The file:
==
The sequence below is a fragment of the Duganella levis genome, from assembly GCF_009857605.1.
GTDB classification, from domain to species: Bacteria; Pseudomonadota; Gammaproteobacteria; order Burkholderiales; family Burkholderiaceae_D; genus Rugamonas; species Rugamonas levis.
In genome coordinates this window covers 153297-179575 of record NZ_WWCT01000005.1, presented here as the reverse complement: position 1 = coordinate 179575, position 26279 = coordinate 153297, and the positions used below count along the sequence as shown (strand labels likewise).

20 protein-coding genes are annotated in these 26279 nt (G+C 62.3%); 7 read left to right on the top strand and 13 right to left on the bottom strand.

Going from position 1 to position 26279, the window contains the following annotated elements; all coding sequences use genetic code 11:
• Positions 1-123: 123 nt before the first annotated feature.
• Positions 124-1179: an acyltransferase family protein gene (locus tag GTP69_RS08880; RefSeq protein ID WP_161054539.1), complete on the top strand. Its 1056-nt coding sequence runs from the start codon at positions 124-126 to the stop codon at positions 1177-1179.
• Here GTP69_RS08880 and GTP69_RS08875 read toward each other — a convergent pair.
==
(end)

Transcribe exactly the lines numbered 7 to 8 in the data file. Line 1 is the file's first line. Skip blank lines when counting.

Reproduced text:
• Positions 124-1179: an acyltransferase family protein gene (locus tag GTP69_RS08880; RefSeq protein ID WP_161054539.1), complete on the top strand. Its 1056-nt coding sequence runs from the start codon at positions 124-126 to the stop codon at positions 1177-1179.
• Here GTP69_RS08880 and GTP69_RS08875 read toward each other — a convergent pair.